22. Maybe this one is legit (and let's hope it is), but these kinds of things end up on automotive & motorcycle message boards all the time and some of them are scams to get folks to donate parts, tools, or even cash. This has all the makings of that: 1. A "kid" that claims to know nothing about cars 2. Mentions some sought-after and specific year and model of car they want 3. Claims to have no money and no tools 4. Mentions current late model vehicle they are "learning" on (despite knowing nothing and having no tools???) 5. Rarely or never answers follow up questions or is never heard from again 6. Might pop up in another thread with ideas for a completely different vehicle they can get "cheap." Just look at this one: in 3 days he goes from a '65 LeSabre Custom to a MGB? Obviously I'm pretty darn skeptical of this sort of thing. I'm more of the "work hard, save your money, and pay cash for what you want" type. I do realize this poster did not come here asking for a handout and that I'll be labeled a curmudgeon for even mentioning this stuff, but it's got all of the ingredients of a potential scam setup. Maybe totally unintentional, but they're still there. I've read quite a few accounts over the years like AlCapone's: members feel sorry and they send stuff off into the great unknown to "help out." The kid turns out to be a 20 or 30 something that's playing the sympathy card and doesn't think they should have to work for anything. If this is legit, my advice would actually be to NOT buy anything right now. Instead, I'd advise saving some money, buying a quality, BASIC set of tools (you do not need Snap-On, Mac, Matco, or Cornwall tools...Craftsman work just fine), and doing A LOT of research, reading, and learning before buying anything as the original poster does not seem to really have the means to afford the buy-in and ongoing costs of the hobby.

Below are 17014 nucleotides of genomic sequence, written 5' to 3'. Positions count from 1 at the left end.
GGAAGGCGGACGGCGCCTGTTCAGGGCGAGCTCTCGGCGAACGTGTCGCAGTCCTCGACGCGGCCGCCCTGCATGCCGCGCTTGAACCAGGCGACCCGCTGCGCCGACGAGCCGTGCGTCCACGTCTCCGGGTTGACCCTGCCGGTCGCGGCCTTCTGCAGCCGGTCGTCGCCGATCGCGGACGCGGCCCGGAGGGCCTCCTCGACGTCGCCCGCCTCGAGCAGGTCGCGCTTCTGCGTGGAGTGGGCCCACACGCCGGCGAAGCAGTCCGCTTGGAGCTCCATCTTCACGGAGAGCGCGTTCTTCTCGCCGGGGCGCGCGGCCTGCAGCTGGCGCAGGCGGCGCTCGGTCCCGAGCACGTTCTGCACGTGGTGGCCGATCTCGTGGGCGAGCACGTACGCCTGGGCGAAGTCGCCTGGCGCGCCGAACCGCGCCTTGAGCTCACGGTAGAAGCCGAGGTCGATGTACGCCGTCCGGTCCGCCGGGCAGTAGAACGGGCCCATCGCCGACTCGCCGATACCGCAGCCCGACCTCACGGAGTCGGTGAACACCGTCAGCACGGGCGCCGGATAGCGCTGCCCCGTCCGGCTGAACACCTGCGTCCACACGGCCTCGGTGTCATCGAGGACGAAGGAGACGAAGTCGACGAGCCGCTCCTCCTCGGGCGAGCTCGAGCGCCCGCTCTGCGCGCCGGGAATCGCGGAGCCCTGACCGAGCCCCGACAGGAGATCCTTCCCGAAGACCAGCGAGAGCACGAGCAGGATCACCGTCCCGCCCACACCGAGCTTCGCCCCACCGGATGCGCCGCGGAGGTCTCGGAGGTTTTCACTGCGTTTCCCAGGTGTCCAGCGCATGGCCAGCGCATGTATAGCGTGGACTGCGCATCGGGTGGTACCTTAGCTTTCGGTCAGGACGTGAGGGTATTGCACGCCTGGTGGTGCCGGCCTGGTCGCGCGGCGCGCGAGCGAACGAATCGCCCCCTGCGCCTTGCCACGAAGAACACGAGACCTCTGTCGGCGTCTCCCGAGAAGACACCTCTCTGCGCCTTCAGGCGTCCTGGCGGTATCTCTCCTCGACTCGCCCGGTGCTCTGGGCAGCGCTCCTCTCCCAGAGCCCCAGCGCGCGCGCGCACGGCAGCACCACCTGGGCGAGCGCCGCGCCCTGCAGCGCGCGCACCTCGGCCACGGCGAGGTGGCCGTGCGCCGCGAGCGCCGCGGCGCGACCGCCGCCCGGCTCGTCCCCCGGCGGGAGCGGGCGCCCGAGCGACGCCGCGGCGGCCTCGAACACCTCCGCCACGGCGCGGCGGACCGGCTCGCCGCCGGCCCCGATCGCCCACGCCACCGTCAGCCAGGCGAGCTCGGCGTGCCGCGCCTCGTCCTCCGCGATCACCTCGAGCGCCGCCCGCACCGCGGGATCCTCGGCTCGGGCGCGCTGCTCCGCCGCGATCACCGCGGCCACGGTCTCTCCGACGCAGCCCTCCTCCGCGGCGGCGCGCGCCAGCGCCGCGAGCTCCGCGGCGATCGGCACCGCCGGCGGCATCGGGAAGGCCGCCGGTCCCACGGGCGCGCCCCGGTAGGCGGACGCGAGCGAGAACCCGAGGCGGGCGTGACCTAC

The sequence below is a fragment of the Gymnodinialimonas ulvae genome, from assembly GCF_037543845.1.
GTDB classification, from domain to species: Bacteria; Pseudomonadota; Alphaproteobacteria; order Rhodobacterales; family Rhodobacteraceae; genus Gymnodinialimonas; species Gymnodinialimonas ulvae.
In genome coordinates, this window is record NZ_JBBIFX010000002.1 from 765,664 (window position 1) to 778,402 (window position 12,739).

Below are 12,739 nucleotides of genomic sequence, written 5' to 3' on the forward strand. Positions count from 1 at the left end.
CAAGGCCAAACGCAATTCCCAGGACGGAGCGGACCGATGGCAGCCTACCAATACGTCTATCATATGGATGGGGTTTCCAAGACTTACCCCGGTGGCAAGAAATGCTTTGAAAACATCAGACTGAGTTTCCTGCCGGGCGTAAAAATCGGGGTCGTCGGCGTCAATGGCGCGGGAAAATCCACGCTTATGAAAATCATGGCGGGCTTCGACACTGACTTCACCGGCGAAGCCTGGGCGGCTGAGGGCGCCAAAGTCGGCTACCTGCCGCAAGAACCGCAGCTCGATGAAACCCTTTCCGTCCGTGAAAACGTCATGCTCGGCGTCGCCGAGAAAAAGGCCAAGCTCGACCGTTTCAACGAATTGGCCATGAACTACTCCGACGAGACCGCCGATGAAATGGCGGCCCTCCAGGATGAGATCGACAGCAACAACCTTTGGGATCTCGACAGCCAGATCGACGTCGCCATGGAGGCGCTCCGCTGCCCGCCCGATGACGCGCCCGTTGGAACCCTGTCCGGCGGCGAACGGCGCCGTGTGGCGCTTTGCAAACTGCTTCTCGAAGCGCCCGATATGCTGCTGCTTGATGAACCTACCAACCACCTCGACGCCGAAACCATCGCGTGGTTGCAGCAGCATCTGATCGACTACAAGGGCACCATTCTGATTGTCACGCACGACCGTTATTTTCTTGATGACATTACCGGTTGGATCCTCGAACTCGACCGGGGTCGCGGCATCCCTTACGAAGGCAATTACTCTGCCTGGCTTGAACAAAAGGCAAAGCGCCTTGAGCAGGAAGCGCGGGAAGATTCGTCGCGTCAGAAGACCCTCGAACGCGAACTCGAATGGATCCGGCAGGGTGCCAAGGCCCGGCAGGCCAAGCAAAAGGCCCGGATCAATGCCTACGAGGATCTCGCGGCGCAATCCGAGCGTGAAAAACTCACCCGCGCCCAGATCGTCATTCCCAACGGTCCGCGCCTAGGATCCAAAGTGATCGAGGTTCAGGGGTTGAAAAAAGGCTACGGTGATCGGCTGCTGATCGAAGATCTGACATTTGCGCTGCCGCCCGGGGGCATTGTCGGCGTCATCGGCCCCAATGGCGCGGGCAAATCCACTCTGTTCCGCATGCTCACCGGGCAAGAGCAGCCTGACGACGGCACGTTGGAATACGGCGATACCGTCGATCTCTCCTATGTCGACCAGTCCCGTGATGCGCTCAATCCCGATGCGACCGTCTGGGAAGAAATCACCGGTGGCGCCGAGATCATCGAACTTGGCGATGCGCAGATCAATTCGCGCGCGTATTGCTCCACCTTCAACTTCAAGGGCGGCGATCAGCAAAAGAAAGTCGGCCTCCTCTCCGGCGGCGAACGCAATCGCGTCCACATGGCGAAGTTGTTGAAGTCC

23. I sure don't mean to seem rude, but I can't imagine that I'd ever spend $1000 on ANYTHING unless I already knew exactly what it was. If you have to ask, it's probably not a good purchase for you.
  24. The 303 products that sfair linked to are really good. I'd highly recommend their product line, and if nothing else, using the 303 Aerospace Protectant.
  25. ^^^^THIS^^^^ You get a big +1 or "like" from me on that one! Amen!